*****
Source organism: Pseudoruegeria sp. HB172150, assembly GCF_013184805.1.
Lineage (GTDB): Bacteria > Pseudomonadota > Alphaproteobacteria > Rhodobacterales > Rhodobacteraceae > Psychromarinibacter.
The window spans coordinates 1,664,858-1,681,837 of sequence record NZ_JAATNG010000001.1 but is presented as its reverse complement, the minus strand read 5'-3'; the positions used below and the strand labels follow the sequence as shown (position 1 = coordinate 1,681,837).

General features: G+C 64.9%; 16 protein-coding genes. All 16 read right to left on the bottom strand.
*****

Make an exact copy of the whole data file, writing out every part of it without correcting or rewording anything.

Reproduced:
Source organism: Pseudoruegeria sp. HB172150, assembly GCF_013184805.1.
Lineage (GTDB): Bacteria > Pseudomonadota > Alphaproteobacteria > Rhodobacterales > Rhodobacteraceae > Psychromarinibacter.
The window spans coordinates 1,664,858-1,681,837 of sequence record NZ_JAATNG010000001.1 but is presented as its reverse complement, the minus strand read 5'-3'; the positions used below and the strand labels follow the sequence as shown (position 1 = coordinate 1,681,837).

General features: G+C 64.9%; 16 protein-coding genes. All 16 read right to left on the bottom strand.